Himanshu Sharma, Writer

Whether it is a sequel, a prequel, a remake, an original or anything for that matter, make a film only when you have something to say. One should make a movie when they really have a story that’s worth telling or else just be happy about the fact that you saved some money on the marketing and publicity of the film by renaming it as something that has worked in the past. I believe when the audience watches a film, they judge it on its individual merit, not as a sequel to something they had once liked.

Ritesh Shah, Writer

The sequels might not always be successful, but the aim should be to make them in a way that they are at par with the previous instalments, if not better. Even if you come close to that, it is good enough. Whenever we decide to make a sequel, we are aware that regardless of the footfalls of the previous films in the franchise, they are consumed further on satellite and digital platforms. Then it becomes important that if not a continuation of the story, the sequels are at least in tandem in spirit with their previous films, so that they become a part of the franchise. In that sense, Namaste England is not really a sequel. It is a spirit franchise, of sorts. To live up to the expectation of footfalls, at least in spirit, we have tried to match the humour and the action element of the first film. We should try and be better, but even if it is at par with the first film, Namaste England should fetch good numbers.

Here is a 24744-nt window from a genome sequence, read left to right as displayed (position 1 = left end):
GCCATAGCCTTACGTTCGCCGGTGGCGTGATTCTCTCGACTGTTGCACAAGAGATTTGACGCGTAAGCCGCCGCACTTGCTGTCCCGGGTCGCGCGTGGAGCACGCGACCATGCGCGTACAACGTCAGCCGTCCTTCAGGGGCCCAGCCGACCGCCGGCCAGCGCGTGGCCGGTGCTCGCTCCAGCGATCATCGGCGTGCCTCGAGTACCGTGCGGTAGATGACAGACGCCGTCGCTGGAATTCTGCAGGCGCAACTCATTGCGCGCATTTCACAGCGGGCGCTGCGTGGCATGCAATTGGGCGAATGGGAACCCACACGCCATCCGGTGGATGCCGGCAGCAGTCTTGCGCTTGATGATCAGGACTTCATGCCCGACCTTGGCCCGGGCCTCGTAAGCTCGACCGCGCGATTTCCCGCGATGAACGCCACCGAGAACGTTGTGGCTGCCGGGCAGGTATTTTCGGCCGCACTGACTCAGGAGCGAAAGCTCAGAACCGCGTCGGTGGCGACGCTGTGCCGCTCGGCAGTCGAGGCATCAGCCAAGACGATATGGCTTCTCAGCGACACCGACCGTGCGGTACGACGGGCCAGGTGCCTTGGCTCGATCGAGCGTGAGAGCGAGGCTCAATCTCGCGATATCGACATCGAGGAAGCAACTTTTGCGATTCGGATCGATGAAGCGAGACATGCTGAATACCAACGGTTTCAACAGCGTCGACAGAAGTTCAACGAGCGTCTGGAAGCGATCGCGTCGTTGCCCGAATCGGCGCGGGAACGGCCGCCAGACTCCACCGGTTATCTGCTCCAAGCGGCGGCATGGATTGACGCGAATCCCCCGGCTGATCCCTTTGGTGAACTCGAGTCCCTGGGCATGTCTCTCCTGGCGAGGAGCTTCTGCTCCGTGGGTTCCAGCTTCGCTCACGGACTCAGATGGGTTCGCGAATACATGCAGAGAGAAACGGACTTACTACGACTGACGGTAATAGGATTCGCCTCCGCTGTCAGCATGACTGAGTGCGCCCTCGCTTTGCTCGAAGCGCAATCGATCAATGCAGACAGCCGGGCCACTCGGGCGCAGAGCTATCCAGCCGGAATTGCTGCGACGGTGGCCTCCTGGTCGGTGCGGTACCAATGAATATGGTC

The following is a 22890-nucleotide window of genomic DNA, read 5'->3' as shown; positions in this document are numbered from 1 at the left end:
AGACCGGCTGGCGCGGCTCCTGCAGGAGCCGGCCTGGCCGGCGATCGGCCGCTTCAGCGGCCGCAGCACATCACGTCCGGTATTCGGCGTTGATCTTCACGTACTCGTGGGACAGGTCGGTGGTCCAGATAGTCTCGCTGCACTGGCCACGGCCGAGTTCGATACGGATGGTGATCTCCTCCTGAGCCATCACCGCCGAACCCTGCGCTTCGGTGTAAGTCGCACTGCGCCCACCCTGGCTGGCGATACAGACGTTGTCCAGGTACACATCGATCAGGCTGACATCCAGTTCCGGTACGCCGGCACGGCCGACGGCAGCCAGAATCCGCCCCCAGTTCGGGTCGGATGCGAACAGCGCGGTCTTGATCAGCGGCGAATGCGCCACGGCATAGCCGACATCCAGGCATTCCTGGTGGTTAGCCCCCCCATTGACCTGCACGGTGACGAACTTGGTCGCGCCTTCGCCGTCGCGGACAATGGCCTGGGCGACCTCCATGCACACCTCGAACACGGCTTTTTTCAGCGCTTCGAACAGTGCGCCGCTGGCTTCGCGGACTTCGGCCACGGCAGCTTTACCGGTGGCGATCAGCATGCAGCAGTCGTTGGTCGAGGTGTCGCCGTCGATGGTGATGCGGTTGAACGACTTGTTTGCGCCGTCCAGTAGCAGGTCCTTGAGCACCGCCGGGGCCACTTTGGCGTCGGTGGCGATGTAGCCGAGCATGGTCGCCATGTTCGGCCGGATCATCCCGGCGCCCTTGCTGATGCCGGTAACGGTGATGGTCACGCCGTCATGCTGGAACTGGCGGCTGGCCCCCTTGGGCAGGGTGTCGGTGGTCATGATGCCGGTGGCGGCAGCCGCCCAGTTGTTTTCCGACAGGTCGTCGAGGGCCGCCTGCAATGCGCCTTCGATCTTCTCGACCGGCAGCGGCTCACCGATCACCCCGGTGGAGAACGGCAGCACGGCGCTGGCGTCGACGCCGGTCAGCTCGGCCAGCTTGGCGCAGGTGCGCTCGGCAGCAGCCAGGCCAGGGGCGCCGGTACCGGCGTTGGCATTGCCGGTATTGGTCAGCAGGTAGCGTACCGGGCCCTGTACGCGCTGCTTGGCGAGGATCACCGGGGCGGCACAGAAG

Fukrey Returns is a good example. It has matched the humour of Fukrey, but it has performed better at the box office than the previous instalment. If there is a big twist in the first film, then the biggest challenge is to live up to that mark with the second film. It is a challenge to give a similar feeling to people when they have already been exposed to a good dose of drama or a twist.

Sanjay Chouhan, Writer